State v. Barnett. Gaston County. Appeal of failure to notify sheriff of change of address within three days for a sex offender, a class F felony.
The indictment failed to allege an essential element of the charge -- that defendant was a person required to register. The indictment was fatal and the trial court lacked jurisdiction. Judgment vacated.
State v. Cameron. Durham County. Appeal of felony flee/elude arrest with a motor vehicle.
Defendant fled from an officer, after a traffic stop. Defendant told the officer she wanted a female officer to conduct the stop and testified at trial that this was the reason she drove away.
Defendant argues on appeal that there was insufficient evidence of specific intent to elude. Defendant's statements clearly show intent to elude the law enforcement officers who were chasing her. Even if her intent was to turn herself in to a female officer, it was still intent to elude.
No plain error when the jury sent out a note asking for a definition of fleeing to avoid arrest and asking if intent mattered and the judge said, "“[I]ntent is not part of the operating a motor vehicle to elude arrest charge.” While possibly erroneous, it was not plain error, as there was clear evidence of intent.
No IAC for trial lawyer not correcting this instruction. Even if IAC, would not have effected the outcome.
State v. Powell. Mecklenburg County. Appeal of murder conviction.
Defendant charged with shooting a man in his home. Defendant's cell phone was left at the home. State put on this evidence and a jail snitch. Convicted of 2d murder.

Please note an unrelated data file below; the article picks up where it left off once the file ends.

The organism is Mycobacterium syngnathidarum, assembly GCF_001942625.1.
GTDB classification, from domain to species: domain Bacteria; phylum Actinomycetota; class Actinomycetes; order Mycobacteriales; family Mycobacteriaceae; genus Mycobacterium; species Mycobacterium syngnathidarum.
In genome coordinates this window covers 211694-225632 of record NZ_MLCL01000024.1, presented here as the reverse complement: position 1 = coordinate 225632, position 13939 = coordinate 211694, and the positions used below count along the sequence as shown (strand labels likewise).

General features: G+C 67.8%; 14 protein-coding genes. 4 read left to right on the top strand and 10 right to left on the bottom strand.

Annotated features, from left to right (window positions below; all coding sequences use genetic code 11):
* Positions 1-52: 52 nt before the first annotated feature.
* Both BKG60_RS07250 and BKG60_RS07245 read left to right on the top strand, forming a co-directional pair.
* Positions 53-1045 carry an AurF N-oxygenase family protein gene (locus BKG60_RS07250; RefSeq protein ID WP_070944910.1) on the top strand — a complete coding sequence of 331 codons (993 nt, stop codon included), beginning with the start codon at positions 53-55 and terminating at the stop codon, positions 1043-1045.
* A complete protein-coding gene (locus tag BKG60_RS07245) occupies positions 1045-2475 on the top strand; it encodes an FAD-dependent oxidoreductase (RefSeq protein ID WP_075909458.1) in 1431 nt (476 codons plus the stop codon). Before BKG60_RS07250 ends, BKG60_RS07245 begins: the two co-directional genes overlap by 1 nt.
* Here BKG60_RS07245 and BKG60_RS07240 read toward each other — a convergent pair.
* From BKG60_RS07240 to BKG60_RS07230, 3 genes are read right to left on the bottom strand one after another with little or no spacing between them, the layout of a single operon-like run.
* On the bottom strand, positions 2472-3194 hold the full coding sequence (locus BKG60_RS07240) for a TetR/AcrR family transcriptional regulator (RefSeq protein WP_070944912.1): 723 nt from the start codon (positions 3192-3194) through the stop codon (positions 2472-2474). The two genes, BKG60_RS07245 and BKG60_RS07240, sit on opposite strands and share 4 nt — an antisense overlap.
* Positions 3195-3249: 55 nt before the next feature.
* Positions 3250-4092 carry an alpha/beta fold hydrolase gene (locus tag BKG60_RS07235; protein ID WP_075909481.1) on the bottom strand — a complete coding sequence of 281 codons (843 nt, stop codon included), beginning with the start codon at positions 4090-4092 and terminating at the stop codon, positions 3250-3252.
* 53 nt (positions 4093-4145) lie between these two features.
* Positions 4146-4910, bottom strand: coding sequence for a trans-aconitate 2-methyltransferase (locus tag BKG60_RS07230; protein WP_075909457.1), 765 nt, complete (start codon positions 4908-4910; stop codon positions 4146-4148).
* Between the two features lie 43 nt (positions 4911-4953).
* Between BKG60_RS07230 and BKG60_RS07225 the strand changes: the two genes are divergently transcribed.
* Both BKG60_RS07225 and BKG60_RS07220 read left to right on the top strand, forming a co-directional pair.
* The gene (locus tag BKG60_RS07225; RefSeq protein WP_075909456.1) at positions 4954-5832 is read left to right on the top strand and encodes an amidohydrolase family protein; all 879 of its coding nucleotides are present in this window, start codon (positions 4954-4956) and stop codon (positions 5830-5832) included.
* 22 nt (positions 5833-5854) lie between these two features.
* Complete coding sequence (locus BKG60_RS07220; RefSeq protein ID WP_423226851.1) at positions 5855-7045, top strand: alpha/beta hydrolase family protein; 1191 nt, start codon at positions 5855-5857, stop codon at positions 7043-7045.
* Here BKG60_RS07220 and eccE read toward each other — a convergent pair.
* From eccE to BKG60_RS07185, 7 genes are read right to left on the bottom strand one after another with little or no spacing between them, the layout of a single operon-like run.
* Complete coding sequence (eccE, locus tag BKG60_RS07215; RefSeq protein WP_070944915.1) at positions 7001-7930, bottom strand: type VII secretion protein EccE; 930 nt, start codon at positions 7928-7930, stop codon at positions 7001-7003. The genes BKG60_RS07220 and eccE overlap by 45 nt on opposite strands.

First, defense counsel oral stipulation that out-of-state conviction was sufficient to find him a record level II.
Second, no error in allowing an LEO to testify as an expert in Jamaican patois. A police officer "translated" phone calls made by defendant from jail. The officer was born in Jamaica, lived there for 20 years, was married to a Jamaican woman and spoke Patois at home. Helpful to trier of fact and qualified to testify.
Third, sufficient evidence. Defendant's phone was there, a call was made from it near the house, and a jail snitch said the defendant said, "I must have dropped my phone after I killed him."
Fourth, prosecutor did not impermissibly vouch for a witness (no plain error), by asking if the prosecutor had told him not to lie and that he couldn't help him in his federal case.
State v. Rouson. Writ of Certiorari denied, where defendant failed to give timely notice of appeal and a meritorious argument not established.